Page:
When we, as a family, were living in Dundee on the east coast of Scotland, I recall one Friday night driving a minibus full of our church’s young people back home from an event in Edinburgh.

As we approached the toll booth of the Forth Road Bridge I was urged not only to pay for us, but also for the person in the vehicle behind.

We didn’t know who that car driver was but these teenagers thought it would be fun to see how they would react to me paying for them. So I did.

And the minibus was full of laughter as we watched the guy in the toll booth try to explain to the confused driver that he was free to keep driving because his fee had been paid for.

And how our young people cheered as a few moments later, the car driver overtook us, giving a toot of his horn and a grateful thumbs up!

That’s an example of what the writer and journalist Danny Wallace, in his book Join Me, calls a ‘Random Act of Kindness’ - doing something helpful for someone else, not for personal gain, but simply because such kindness is a good thing to do, and will hopefully brighten the day of the person on the receiving end.

I’ve been reminded of the importance of such behaviour in recent weeks, as I have heard and read stories of peoples’ generous and thoughtful deeds for neighbours, friends and strangers, trying to make life during this pandemic crisis that little bit more bearable.

We should never underestimate the real difference an act of kindness can make in another person’s life.

I once read of a couple who devoted much of their married life to being foster parents.

Among the children they cared for were 18-month-old twin boys. The first night in their care, when these boys were put to bed, everything was quiet. So quiet that the husband, after some while, went into the bedroom to see how the twins were.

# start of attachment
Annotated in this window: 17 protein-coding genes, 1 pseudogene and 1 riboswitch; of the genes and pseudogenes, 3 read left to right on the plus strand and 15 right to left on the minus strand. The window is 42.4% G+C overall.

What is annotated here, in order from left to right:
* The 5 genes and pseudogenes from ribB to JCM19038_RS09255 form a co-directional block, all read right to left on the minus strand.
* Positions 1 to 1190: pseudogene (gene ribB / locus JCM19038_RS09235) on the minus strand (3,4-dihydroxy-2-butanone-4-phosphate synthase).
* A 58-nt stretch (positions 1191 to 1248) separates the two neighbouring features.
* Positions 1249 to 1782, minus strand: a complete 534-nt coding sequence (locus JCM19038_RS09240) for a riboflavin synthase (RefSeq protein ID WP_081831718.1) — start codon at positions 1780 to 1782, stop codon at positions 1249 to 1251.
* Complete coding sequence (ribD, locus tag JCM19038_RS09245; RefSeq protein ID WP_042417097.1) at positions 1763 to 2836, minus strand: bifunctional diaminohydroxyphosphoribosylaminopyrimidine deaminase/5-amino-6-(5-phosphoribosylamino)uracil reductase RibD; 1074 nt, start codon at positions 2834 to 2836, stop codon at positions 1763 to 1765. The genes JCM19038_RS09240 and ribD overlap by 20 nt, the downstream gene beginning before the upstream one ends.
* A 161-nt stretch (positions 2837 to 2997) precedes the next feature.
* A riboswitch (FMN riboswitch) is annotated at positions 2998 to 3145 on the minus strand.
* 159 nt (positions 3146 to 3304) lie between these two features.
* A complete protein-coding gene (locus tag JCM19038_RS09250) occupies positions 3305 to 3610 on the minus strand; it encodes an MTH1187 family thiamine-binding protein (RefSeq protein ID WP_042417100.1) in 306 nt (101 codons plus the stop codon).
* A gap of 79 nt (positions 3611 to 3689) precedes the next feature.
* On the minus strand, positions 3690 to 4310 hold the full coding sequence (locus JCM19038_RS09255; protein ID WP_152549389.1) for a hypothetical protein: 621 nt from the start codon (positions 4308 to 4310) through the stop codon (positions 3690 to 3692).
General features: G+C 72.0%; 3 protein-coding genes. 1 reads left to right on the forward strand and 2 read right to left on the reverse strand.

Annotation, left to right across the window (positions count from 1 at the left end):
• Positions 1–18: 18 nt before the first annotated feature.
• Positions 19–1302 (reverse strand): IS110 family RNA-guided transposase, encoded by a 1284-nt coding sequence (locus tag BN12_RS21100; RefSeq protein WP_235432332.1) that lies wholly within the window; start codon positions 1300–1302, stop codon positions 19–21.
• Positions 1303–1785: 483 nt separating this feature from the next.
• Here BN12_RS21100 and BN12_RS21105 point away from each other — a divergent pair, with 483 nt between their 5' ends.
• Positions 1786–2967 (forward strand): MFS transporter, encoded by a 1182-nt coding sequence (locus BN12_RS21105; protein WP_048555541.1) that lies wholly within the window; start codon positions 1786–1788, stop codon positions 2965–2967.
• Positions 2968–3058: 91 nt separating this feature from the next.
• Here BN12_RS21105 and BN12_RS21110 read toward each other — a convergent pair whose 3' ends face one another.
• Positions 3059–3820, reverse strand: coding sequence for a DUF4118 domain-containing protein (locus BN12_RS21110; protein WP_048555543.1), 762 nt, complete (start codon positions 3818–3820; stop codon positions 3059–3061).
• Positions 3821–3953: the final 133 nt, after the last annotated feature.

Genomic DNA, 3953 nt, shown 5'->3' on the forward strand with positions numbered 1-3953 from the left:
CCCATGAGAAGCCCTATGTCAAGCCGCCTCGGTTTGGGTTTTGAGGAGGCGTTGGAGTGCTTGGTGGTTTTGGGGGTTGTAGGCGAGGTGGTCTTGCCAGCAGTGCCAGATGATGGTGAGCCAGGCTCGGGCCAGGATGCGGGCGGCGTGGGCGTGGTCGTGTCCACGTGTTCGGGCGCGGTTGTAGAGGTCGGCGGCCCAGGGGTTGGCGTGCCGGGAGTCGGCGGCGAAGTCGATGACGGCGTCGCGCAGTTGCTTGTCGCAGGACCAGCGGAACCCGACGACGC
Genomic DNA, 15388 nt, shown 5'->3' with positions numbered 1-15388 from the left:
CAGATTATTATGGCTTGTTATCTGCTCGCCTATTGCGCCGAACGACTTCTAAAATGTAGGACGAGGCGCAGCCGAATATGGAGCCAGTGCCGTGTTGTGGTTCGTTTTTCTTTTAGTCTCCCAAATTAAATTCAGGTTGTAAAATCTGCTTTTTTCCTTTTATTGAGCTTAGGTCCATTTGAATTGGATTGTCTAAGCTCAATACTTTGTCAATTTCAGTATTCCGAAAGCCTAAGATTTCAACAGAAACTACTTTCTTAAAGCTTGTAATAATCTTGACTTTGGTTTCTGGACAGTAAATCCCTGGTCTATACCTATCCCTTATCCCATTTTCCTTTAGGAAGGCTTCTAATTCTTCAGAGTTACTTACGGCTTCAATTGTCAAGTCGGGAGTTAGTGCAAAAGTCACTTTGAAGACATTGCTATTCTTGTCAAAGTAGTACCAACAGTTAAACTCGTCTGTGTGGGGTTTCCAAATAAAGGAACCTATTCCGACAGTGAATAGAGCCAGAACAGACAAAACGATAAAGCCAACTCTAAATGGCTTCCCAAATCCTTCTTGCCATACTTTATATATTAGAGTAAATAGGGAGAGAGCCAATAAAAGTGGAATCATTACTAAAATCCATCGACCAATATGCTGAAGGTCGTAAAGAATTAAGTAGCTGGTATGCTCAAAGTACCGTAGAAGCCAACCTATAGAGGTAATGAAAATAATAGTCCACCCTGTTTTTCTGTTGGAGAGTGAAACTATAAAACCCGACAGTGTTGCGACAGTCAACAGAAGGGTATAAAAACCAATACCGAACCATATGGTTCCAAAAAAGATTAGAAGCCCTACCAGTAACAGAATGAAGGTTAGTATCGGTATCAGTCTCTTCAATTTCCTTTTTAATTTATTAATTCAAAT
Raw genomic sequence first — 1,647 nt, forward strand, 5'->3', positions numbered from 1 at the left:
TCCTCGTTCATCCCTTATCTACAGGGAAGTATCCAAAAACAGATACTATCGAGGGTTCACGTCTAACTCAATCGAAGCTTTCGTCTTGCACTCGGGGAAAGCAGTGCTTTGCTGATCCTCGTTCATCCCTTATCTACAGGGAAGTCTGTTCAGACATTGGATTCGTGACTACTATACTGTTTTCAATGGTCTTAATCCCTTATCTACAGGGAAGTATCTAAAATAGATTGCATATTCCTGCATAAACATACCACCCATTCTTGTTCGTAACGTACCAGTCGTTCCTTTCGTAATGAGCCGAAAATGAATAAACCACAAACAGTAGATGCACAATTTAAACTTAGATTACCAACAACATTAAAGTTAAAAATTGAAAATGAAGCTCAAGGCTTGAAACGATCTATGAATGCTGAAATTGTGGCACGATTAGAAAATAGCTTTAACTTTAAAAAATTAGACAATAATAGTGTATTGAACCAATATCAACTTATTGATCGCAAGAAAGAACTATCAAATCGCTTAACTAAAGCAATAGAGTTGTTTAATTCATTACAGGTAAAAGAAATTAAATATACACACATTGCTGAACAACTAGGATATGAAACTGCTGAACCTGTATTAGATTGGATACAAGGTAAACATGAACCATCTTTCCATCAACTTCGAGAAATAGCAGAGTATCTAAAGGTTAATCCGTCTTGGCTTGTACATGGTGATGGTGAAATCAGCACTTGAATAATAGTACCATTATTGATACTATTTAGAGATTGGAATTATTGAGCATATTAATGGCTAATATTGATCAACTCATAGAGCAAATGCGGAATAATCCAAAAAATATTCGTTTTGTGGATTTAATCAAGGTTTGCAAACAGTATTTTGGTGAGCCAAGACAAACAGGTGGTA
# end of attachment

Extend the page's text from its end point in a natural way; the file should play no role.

He found both boys wide awake but silent, and their pillows were wet with tears.

The couple discovered that, in several of the homes they had been in, the twins had been beaten if they cried... and this couple’s house was the ninth in which they had stayed in such a short period of time!

Experts said these twins were emotionally and intellectually damaged beyond repair.

However, after two years with this loving and caring couple, the boys were said to be intellectually and emotionally normal. Primarily because they knew the genuine love and kindness of these foster parents.

I believe that this yearning we often have to express kindness to others underlines what the Bible tells us, that we are made in God’s image.

If you take the time to look, you’ll see that one of the oft-repeated descriptions of God in Scripture speaks of his benevolent nature towards us.

“Your lovingkindness is better than life,” writes King David in Psalm 63:3. And the gospel record of the earthly ministry of the Lord Jesus is full of examples of his gracious dealings with needy people, including many who were shunned by society in general. In fact, the Apostle Paul, in Ephesians 2:7, says that it is in the Lord Jesus himself that we see….the full measure of God’s kindness to us.

Also, one aspect of ‘The Fruit of the Spirit’, that the Bible says should be visible in the life of every believer is kindness.

So when we take to heart the instruction in Colossians 3:12 to ‘clothe yourselves with kindness’, we realise that we are never more like Jesus than when we follow his example of generosity to others in word and deed.

Scottish pastor Alistair Begg is right when he says that ‘genuine kindness will live on in the hearts of men and women for many a generation’.

I wonder, if over the next 12 months, someone was to pay you £10 for every kind word and deed of yours, but collect £5 for every unkind thing you do or say, in a years time how much richer or poorer would you be?